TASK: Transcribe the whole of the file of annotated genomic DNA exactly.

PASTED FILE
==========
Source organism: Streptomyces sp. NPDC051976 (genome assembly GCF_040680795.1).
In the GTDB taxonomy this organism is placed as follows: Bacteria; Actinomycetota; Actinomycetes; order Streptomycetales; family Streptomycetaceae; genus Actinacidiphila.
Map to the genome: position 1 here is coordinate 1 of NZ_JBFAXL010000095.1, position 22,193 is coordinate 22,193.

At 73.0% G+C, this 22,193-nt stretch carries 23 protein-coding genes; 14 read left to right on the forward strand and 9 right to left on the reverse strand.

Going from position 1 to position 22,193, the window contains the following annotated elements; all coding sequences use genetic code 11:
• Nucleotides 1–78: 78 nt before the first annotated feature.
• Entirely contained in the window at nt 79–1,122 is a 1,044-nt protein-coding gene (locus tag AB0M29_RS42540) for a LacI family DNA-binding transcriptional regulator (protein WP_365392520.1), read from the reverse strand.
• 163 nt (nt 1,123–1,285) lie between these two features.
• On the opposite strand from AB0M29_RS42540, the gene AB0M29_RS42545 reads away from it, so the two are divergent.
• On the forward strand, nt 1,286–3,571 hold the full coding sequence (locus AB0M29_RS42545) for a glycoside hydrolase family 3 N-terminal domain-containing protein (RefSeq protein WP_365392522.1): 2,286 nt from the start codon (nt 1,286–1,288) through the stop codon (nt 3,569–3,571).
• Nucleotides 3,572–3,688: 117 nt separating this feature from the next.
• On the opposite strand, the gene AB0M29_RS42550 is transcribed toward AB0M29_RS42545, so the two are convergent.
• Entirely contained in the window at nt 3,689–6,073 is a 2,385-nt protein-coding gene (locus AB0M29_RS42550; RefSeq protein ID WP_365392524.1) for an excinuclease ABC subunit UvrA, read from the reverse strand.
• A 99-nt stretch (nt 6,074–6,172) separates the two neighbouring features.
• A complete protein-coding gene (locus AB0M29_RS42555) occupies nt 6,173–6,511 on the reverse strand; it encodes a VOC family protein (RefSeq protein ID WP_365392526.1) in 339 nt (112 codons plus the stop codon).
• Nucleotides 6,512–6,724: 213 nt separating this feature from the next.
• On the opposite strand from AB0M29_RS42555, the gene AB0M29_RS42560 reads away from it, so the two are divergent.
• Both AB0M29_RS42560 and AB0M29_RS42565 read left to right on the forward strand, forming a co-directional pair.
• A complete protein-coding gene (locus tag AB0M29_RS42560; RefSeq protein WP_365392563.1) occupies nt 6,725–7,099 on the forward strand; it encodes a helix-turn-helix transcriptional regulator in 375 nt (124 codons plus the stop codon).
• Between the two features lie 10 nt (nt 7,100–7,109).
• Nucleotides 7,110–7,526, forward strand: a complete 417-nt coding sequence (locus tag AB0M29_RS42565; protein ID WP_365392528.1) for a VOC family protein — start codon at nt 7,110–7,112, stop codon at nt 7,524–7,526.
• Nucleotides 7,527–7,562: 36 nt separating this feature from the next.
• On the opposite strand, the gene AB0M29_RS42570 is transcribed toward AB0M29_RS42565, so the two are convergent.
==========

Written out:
Source organism: Streptomyces sp. NPDC051976 (genome assembly GCF_040680795.1).
In the GTDB taxonomy this organism is placed as follows: Bacteria; Actinomycetota; Actinomycetes; order Streptomycetales; family Streptomycetaceae; genus Actinacidiphila.
Map to the genome: position 1 here is coordinate 1 of NZ_JBFAXL010000095.1, position 22,193 is coordinate 22,193.

At 73.0% G+C, this 22,193-nt stretch carries 23 protein-coding genes; 14 read left to right on the forward strand and 9 right to left on the reverse strand.

Going from position 1 to position 22,193, the window contains the following annotated elements; all coding sequences use genetic code 11:
• Nucleotides 1–78: 78 nt before the first annotated feature.
• Entirely contained in the window at nt 79–1,122 is a 1,044-nt protein-coding gene (locus tag AB0M29_RS42540) for a LacI family DNA-binding transcriptional regulator (protein WP_365392520.1), read from the reverse strand.
• 163 nt (nt 1,123–1,285) lie between these two features.
• On the opposite strand from AB0M29_RS42540, the gene AB0M29_RS42545 reads away from it, so the two are divergent.
• On the forward strand, nt 1,286–3,571 hold the full coding sequence (locus AB0M29_RS42545) for a glycoside hydrolase family 3 N-terminal domain-containing protein (RefSeq protein WP_365392522.1): 2,286 nt from the start codon (nt 1,286–1,288) through the stop codon (nt 3,569–3,571).
• Nucleotides 3,572–3,688: 117 nt separating this feature from the next.
• On the opposite strand, the gene AB0M29_RS42550 is transcribed toward AB0M29_RS42545, so the two are convergent.
• Entirely contained in the window at nt 3,689–6,073 is a 2,385-nt protein-coding gene (locus AB0M29_RS42550; RefSeq protein ID WP_365392524.1) for an excinuclease ABC subunit UvrA, read from the reverse strand.
• A 99-nt stretch (nt 6,074–6,172) separates the two neighbouring features.
• A complete protein-coding gene (locus AB0M29_RS42555) occupies nt 6,173–6,511 on the reverse strand; it encodes a VOC family protein (RefSeq protein ID WP_365392526.1) in 339 nt (112 codons plus the stop codon).
• Nucleotides 6,512–6,724: 213 nt separating this feature from the next.
• On the opposite strand from AB0M29_RS42555, the gene AB0M29_RS42560 reads away from it, so the two are divergent.
• Both AB0M29_RS42560 and AB0M29_RS42565 read left to right on the forward strand, forming a co-directional pair.
• A complete protein-coding gene (locus tag AB0M29_RS42560; RefSeq protein WP_365392563.1) occupies nt 6,725–7,099 on the forward strand; it encodes a helix-turn-helix transcriptional regulator in 375 nt (124 codons plus the stop codon).
• Between the two features lie 10 nt (nt 7,100–7,109).
• Nucleotides 7,110–7,526, forward strand: a complete 417-nt coding sequence (locus tag AB0M29_RS42565; protein ID WP_365392528.1) for a VOC family protein — start codon at nt 7,110–7,112, stop codon at nt 7,524–7,526.
• Nucleotides 7,527–7,562: 36 nt separating this feature from the next.
• On the opposite strand, the gene AB0M29_RS42570 is transcribed toward AB0M29_RS42565, so the two are convergent.